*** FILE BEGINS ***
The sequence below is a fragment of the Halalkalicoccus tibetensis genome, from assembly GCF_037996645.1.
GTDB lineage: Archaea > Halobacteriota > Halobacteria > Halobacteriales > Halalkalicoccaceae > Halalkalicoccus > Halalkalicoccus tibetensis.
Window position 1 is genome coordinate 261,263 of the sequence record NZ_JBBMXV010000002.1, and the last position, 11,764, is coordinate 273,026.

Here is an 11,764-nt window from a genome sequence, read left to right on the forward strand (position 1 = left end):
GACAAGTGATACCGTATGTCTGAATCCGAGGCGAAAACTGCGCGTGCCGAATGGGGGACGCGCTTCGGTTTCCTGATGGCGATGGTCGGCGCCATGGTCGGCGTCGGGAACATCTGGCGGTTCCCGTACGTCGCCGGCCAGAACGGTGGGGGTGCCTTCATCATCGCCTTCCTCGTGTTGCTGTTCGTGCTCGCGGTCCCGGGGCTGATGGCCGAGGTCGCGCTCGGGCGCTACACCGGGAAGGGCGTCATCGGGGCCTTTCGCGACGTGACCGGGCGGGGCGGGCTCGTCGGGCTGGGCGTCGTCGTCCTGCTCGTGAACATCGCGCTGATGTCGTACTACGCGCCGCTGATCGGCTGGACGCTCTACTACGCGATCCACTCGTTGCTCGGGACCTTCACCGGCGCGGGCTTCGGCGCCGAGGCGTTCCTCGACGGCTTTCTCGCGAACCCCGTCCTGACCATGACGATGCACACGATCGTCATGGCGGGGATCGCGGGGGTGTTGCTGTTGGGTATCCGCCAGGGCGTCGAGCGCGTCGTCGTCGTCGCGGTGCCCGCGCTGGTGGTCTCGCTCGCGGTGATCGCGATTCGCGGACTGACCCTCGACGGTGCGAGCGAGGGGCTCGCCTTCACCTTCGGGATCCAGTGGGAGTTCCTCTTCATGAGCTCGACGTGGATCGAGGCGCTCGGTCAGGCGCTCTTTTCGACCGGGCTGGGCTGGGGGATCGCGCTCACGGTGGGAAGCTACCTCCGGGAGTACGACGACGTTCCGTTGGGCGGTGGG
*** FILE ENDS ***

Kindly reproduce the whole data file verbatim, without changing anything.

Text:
The sequence below is a fragment of the Halalkalicoccus tibetensis genome, from assembly GCF_037996645.1.
GTDB lineage: Archaea > Halobacteriota > Halobacteria > Halobacteriales > Halalkalicoccaceae > Halalkalicoccus > Halalkalicoccus tibetensis.
Window position 1 is genome coordinate 261,263 of the sequence record NZ_JBBMXV010000002.1, and the last position, 11,764, is coordinate 273,026.

Here is an 11,764-nt window from a genome sequence, read left to right on the forward strand (position 1 = left end):
GACAAGTGATACCGTATGTCTGAATCCGAGGCGAAAACTGCGCGTGCCGAATGGGGGACGCGCTTCGGTTTCCTGATGGCGATGGTCGGCGCCATGGTCGGCGTCGGGAACATCTGGCGGTTCCCGTACGTCGCCGGCCAGAACGGTGGGGGTGCCTTCATCATCGCCTTCCTCGTGTTGCTGTTCGTGCTCGCGGTCCCGGGGCTGATGGCCGAGGTCGCGCTCGGGCGCTACACCGGGAAGGGCGTCATCGGGGCCTTTCGCGACGTGACCGGGCGGGGCGGGCTCGTCGGGCTGGGCGTCGTCGTCCTGCTCGTGAACATCGCGCTGATGTCGTACTACGCGCCGCTGATCGGCTGGACGCTCTACTACGCGATCCACTCGTTGCTCGGGACCTTCACCGGCGCGGGCTTCGGCGCCGAGGCGTTCCTCGACGGCTTTCTCGCGAACCCCGTCCTGACCATGACGATGCACACGATCGTCATGGCGGGGATCGCGGGGGTGTTGCTGTTGGGTATCCGCCAGGGCGTCGAGCGCGTCGTCGTCGTCGCGGTGCCCGCGCTGGTGGTCTCGCTCGCGGTGATCGCGATTCGCGGACTGACCCTCGACGGTGCGAGCGAGGGGCTCGCCTTCACCTTCGGGATCCAGTGGGAGTTCCTCTTCATGAGCTCGACGTGGATCGAGGCGCTCGGTCAGGCGCTCTTTTCGACCGGGCTGGGCTGGGGGATCGCGCTCACGGTGGGAAGCTACCTCCGGGAGTACGACGACGTTCCGTTGGGCGGTGGG